Indeed, before the adoption of the new legislation, online postings had already played a role in a number of arrests. Journalist Faramaz Novruzoglu is serving a four-and-a-half-year jail term, in part for allegedly posting calls for riots on Facebook; and imprisoned website editor Nijat Aliyev appears to have been targeted for content he posted online which was critical of the government.
As Azerbaijani political analyst and blogger Geysar Gurbanov pointed out, "With a corrupt judicial system, anything you say or write on the internet that the government might interpret as being against its own interests can easily get you into trouble. And unfortunately, there are no mechanisms or institutions that can protect domestic bloggers and social media activists against such persecution. In other words, we are lacking any leverage."
Pressure through blackmail
The adoption of the internet defamation legislation is only one part of a wider campaign to silence online criticism and dissent in the run-up to the election. In July, prominent investigative journalist and correspondent for Radio Free Europe/Radio Liberty (RFE/RL) Khadija Ismayilova faced a serious violation of her right to privacy. A sex video of Ismayilova [SFW], secretly filmed by a camera hidden in her home, was posted to a pro-government website, along with a fake interview attributed to her friend and colleague, dissident writer and activist Emin Milli.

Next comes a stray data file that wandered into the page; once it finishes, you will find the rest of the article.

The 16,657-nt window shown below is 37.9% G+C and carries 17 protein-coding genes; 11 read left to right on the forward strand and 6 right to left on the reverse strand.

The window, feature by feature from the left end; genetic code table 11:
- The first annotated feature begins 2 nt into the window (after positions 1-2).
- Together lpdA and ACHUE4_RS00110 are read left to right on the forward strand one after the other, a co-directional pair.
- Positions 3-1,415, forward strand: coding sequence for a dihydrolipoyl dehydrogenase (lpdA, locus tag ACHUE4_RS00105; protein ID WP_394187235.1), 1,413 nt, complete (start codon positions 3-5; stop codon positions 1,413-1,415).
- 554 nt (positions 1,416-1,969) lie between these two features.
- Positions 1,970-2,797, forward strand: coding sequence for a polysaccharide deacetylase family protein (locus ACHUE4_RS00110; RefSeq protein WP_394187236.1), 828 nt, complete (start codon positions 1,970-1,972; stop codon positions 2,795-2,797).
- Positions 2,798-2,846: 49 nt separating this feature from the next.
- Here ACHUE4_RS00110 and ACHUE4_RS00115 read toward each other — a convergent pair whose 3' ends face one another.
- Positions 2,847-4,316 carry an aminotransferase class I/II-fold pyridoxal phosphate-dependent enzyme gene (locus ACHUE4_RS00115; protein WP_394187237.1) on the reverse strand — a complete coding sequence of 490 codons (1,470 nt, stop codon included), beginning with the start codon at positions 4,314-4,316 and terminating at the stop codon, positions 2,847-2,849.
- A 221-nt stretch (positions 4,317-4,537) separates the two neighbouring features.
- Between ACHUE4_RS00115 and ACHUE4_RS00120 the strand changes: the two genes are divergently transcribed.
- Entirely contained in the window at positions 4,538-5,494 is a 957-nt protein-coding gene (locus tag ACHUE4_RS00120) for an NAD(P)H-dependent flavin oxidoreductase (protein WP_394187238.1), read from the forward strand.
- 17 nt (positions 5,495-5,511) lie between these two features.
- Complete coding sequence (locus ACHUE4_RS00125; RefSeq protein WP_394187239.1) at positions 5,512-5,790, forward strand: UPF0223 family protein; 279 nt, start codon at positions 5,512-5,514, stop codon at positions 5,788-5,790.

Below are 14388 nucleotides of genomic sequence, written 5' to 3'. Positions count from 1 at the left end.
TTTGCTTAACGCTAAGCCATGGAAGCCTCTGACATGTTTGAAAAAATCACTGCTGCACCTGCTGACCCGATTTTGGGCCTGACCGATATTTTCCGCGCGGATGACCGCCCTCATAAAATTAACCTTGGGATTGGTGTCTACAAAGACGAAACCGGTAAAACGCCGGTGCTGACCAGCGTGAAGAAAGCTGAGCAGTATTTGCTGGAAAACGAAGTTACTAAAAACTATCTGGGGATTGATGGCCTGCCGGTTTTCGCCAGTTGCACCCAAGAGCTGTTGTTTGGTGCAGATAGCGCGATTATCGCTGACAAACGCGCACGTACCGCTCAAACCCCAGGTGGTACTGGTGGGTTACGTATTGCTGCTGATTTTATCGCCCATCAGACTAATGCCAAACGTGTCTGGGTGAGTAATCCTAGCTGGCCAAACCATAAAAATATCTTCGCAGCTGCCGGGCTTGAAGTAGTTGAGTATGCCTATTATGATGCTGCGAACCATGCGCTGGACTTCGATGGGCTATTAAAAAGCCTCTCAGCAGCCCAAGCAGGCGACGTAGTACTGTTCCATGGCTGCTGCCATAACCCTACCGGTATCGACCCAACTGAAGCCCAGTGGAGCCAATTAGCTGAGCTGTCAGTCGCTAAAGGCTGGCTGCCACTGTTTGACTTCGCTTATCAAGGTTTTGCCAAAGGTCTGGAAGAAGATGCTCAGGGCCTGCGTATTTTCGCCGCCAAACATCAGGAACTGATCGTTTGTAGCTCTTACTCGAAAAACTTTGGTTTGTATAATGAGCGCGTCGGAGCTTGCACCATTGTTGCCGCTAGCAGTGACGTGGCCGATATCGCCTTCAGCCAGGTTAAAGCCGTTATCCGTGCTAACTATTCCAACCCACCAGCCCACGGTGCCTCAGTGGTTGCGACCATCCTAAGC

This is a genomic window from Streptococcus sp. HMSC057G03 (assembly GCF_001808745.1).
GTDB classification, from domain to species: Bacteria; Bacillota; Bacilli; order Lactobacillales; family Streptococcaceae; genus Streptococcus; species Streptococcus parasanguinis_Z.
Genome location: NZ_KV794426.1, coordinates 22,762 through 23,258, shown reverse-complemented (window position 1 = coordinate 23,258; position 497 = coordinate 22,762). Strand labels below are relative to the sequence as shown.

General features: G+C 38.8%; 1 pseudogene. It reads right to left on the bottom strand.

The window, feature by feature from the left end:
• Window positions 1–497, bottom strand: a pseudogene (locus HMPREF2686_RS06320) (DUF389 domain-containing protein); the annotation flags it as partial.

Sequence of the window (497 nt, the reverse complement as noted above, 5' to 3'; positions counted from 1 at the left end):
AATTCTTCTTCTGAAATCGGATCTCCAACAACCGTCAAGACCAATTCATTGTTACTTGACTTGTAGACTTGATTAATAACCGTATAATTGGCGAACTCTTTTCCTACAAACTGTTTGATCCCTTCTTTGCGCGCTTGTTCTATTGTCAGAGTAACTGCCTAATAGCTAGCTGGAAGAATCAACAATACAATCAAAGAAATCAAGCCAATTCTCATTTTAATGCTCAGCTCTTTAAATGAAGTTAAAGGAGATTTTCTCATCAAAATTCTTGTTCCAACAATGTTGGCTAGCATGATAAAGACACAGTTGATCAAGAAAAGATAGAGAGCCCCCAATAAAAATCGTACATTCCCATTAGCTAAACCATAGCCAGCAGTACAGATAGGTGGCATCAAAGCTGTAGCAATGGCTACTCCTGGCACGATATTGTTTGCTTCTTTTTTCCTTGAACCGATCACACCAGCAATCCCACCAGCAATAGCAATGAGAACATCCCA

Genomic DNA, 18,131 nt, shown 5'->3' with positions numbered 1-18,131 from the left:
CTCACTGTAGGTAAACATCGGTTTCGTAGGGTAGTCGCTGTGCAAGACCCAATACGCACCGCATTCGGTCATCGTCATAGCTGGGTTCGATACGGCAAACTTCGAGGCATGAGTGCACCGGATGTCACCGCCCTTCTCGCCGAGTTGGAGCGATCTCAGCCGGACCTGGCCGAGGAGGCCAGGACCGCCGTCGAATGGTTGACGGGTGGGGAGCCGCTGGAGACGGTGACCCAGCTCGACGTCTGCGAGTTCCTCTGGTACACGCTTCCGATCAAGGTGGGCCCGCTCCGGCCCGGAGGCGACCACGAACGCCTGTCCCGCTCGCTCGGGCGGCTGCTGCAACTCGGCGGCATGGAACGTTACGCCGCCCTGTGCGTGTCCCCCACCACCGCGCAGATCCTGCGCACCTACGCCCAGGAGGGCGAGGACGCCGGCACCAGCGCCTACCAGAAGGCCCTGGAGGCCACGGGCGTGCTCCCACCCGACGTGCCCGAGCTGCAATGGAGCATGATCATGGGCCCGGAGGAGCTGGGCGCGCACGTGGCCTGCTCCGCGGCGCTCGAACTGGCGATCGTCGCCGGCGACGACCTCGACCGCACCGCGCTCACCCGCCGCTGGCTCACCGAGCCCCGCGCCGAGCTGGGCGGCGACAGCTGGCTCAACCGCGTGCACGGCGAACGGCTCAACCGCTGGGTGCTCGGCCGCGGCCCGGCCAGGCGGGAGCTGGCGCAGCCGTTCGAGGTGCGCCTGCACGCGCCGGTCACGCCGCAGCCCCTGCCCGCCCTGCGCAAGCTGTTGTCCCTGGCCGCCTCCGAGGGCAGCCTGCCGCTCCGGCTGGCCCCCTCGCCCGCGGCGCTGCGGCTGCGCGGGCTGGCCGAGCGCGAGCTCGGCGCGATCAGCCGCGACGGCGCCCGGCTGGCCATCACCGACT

Ismayilova is a well-known and outspoken government critic. In addition to her investigative journalism, exposing issues such as corruption and human rights abuses, Ismayilova is an active user of social media networks, often taking to Facebook to express critical views and challenge state policies and practices.
Websites being hacked
In recent weeks, two organisations have reported a series of cyber attacks against their websites. Azadliq, one of the most critical newspapers with one of the highest circulations in the country, reported that its website had been experiencing DDoS (distributed denial of service) attacks since August 13.